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Some believe Bedford, Maine, is cursed. Its bloody past, endless rain, and the decay of its downtown portend a hopeless future. With the death of its paper mill, Bedford's unemployed residents soon find themselves with far too much time to dwell on thoughts of Susan Marley. Once the local beauty, she's now the local whore. Silently prowling the muddy streets, she watches eerily from the shadows, waiting for . . . something. And haunting the sleep of everyone in town with monstrous visions of violence and horror.
Those who are able will leave Bedford before the darkness fully ascends. But those who are trapped here—from Susan Marley's long-suffering mother and younger sister to her guilt-ridden, alcoholic ex-lover to the destitute and faithless with nowhere else to go—will soon know the fullest and most terrible meaning of nightmare.
the smartest thing he’d ever done in his not-so-smart life. “Crazy bitch,” Montie said, nodding at Susan. “Dreamed about her last night. Swear to God it felt like it was really happening. My wife thinks she’s the devil.” Right now, Susan was swaying to Stevie Ray Vaughn’s “I Like the Way You Walk.” Her hands were clasped around the hick’s shoulders. She wore a long, sopping wet spring dress that showed off her headlights. Paul made a motion to stand. Danny caught his wrist. “Leave it alone. You
brain had gone too soft to comprehend English. “Talk about it now.” She sighed. “I don’t know what to say.” He took a deep breath, had a quick retort, but bit it back. She looked so frail. She always looked so frail. He could never say a goddamn thing to her because she always looked like she might break. “I was worried about you today. I don’t know why. I was afraid something might have happened. Did anything happen?” This concern took him by surprise, and all he could do was shake his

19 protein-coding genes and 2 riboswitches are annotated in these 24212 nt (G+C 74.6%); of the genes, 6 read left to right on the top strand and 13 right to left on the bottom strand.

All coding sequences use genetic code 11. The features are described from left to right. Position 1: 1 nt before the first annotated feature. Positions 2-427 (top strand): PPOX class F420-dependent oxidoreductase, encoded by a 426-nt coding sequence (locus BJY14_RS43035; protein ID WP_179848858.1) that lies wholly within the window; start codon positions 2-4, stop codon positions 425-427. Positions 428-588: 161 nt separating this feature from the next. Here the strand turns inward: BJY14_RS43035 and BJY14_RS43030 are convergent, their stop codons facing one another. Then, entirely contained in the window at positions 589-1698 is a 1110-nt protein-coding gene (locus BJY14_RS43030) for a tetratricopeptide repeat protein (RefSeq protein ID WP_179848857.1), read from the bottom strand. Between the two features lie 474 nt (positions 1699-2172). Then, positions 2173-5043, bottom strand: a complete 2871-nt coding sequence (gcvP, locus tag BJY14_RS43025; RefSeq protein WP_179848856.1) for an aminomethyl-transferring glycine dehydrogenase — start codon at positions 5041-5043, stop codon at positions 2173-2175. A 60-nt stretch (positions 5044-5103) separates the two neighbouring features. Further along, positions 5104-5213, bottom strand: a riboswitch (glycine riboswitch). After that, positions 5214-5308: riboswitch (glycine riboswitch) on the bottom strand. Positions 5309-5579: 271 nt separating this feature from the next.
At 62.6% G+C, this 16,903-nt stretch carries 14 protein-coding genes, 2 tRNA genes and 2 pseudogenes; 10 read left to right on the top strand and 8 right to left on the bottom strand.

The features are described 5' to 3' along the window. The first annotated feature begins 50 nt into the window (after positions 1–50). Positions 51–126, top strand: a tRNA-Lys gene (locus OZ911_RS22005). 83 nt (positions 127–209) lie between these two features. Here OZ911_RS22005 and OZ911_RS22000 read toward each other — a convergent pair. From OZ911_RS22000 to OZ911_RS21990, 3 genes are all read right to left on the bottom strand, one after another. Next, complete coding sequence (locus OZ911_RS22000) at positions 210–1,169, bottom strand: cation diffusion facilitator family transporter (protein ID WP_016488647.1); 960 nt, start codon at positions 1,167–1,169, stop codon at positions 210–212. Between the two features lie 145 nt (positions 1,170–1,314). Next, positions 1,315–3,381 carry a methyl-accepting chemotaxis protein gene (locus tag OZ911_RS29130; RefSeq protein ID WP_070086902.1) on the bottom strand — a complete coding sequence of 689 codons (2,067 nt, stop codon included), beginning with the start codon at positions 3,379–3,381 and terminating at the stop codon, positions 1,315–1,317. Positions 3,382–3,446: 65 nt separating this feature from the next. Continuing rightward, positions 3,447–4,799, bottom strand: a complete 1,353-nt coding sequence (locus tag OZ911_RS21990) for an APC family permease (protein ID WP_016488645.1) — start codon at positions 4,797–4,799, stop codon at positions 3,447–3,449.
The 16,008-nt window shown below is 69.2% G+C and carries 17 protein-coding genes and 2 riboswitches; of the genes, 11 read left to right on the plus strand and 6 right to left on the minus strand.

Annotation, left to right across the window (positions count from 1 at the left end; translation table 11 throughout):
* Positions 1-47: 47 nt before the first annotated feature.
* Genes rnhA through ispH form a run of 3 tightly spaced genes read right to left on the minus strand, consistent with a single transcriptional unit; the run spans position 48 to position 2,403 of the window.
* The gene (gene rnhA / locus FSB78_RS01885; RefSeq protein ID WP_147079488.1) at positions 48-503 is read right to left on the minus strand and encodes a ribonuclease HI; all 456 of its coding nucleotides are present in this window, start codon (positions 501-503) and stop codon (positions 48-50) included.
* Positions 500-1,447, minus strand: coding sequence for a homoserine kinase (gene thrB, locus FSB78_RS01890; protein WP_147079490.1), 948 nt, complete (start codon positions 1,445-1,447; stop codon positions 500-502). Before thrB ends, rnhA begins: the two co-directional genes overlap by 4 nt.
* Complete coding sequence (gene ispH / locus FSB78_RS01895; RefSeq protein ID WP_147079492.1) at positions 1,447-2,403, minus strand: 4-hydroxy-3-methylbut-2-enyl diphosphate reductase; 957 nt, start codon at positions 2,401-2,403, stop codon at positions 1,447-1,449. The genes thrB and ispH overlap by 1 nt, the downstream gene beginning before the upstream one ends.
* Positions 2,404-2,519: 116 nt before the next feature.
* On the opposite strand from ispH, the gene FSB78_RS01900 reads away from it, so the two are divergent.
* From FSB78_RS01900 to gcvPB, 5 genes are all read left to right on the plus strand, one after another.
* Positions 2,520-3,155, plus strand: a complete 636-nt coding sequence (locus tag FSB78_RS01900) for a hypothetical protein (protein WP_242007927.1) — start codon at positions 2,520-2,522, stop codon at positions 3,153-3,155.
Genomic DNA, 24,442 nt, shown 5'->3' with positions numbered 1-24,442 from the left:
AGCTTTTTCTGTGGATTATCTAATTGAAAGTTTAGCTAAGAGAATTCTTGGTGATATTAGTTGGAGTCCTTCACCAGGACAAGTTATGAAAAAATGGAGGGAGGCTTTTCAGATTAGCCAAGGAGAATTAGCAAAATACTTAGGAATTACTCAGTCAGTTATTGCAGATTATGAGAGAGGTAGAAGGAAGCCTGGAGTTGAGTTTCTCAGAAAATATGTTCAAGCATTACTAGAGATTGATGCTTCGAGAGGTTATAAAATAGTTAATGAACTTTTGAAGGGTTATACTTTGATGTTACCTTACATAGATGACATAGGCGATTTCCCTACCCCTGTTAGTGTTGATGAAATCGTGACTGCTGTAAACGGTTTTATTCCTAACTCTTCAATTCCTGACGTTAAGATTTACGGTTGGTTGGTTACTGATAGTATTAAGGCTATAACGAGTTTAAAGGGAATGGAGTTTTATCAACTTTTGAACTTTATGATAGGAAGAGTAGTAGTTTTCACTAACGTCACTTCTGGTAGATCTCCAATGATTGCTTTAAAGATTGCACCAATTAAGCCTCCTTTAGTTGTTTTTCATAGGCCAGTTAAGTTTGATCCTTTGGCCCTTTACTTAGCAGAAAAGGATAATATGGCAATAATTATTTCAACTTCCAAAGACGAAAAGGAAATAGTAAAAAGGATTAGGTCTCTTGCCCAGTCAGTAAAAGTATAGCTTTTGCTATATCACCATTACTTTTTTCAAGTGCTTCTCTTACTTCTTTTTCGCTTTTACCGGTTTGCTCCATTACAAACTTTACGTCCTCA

loved me.” “What?” Mary asked, her voice soft and crooning. “Who wouldn’t love you?” “Bobby. It’s my fault.” “No. No, baby. You didn’t do anything.” “I wish I was dead. I wish it was me instead.” Mary lifted Liz’s chin. “Maybe you can stay with Bobby tonight. I’m not feeling myself. I don’t think it’s good for you.” “Go?” “Until the rain is over.” “I can’t leave you.” Mary shook her head. “It’s best.” “But it’s not right here, Mom. Nothing about it is right.” Mary let go. “You can stay
drunk,” Danny continued. And Thomas understood that if he did not help, that at some point they all might be forced to leave. That their trailers really might topple in the mud. Still, Thomas hesitated. “Please,” Danny said. “Yeah, I’ll help.” Thomas packed some things. Then he joined Danny and the two of them talked Kate into coming. “Here,” Thomas said, showing her the bottle of Smirnoff vodka he’d taken from his freezer, “I brought this for you. A present. Danny’ll let you take it to the
eyes. “Better.” The next day, the last day before she would start the second grade, Susan went to the park instead of the woods. There were no scary ladies in the park, just kids who filled their buckets with sand. But the park got boring. She was bad at the seesaw because she always forgot that if she got off at the bottom, someone else fell. She hung upside down on the monkey bars for at least five minutes, but all the blood rushed to her face and she was afraid she might explode. Pop! Her